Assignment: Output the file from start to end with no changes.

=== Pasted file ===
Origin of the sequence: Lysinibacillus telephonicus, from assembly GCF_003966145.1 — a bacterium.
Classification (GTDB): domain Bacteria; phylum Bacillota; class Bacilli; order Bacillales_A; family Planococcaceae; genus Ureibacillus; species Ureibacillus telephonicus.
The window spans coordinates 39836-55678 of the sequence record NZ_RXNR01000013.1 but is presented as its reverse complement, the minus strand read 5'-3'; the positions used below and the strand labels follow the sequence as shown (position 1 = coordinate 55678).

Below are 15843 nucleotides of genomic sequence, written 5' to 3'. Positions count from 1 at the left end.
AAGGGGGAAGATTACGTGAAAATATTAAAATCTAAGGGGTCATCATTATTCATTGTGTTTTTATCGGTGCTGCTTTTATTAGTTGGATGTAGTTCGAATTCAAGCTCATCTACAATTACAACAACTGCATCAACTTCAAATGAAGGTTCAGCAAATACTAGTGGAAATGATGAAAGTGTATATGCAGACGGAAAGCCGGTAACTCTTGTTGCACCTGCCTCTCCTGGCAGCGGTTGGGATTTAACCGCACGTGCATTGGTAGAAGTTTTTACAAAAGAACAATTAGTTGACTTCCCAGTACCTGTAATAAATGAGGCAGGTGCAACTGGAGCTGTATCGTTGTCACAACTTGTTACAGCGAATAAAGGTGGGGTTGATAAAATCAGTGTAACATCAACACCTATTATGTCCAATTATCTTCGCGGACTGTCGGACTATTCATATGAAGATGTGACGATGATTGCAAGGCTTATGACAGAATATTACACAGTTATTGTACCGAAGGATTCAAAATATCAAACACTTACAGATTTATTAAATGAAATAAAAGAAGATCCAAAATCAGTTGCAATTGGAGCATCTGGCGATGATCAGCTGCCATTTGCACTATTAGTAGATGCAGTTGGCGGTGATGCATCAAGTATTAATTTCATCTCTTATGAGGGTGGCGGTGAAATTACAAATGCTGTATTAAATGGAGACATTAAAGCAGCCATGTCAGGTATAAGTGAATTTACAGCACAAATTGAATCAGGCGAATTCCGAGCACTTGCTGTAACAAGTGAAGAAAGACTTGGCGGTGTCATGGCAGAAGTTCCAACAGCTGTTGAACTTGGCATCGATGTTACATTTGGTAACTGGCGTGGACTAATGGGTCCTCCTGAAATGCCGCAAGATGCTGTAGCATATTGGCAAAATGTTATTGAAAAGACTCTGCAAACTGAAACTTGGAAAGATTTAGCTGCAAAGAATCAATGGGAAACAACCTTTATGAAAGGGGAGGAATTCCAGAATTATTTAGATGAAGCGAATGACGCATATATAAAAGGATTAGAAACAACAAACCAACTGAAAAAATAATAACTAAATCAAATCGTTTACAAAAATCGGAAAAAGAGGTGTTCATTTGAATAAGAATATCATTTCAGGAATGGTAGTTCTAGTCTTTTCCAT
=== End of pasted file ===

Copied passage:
Origin of the sequence: Lysinibacillus telephonicus, from assembly GCF_003966145.1 — a bacterium.
Classification (GTDB): domain Bacteria; phylum Bacillota; class Bacilli; order Bacillales_A; family Planococcaceae; genus Ureibacillus; species Ureibacillus telephonicus.
The window spans coordinates 39836-55678 of the sequence record NZ_RXNR01000013.1 but is presented as its reverse complement, the minus strand read 5'-3'; the positions used below and the strand labels follow the sequence as shown (position 1 = coordinate 55678).

Below are 15843 nucleotides of genomic sequence, written 5' to 3'. Positions count from 1 at the left end.
AAGGGGGAAGATTACGTGAAAATATTAAAATCTAAGGGGTCATCATTATTCATTGTGTTTTTATCGGTGCTGCTTTTATTAGTTGGATGTAGTTCGAATTCAAGCTCATCTACAATTACAACAACTGCATCAACTTCAAATGAAGGTTCAGCAAATACTAGTGGAAATGATGAAAGTGTATATGCAGACGGAAAGCCGGTAACTCTTGTTGCACCTGCCTCTCCTGGCAGCGGTTGGGATTTAACCGCACGTGCATTGGTAGAAGTTTTTACAAAAGAACAATTAGTTGACTTCCCAGTACCTGTAATAAATGAGGCAGGTGCAACTGGAGCTGTATCGTTGTCACAACTTGTTACAGCGAATAAAGGTGGGGTTGATAAAATCAGTGTAACATCAACACCTATTATGTCCAATTATCTTCGCGGACTGTCGGACTATTCATATGAAGATGTGACGATGATTGCAAGGCTTATGACAGAATATTACACAGTTATTGTACCGAAGGATTCAAAATATCAAACACTTACAGATTTATTAAATGAAATAAAAGAAGATCCAAAATCAGTTGCAATTGGAGCATCTGGCGATGATCAGCTGCCATTTGCACTATTAGTAGATGCAGTTGGCGGTGATGCATCAAGTATTAATTTCATCTCTTATGAGGGTGGCGGTGAAATTACAAATGCTGTATTAAATGGAGACATTAAAGCAGCCATGTCAGGTATAAGTGAATTTACAGCACAAATTGAATCAGGCGAATTCCGAGCACTTGCTGTAACAAGTGAAGAAAGACTTGGCGGTGTCATGGCAGAAGTTCCAACAGCTGTTGAACTTGGCATCGATGTTACATTTGGTAACTGGCGTGGACTAATGGGTCCTCCTGAAATGCCGCAAGATGCTGTAGCATATTGGCAAAATGTTATTGAAAAGACTCTGCAAACTGAAACTTGGAAAGATTTAGCTGCAAAGAATCAATGGGAAACAACCTTTATGAAAGGGGAGGAATTCCAGAATTATTTAGATGAAGCGAATGACGCATATATAAAAGGATTAGAAACAACAAACCAACTGAAAAAATAATAACTAAATCAAATCGTTTACAAAAATCGGAAAAAGAGGTGTTCATTTGAATAAGAATATCATTTCAGGAATGGTAGTTCTAGTCTTTTCCAT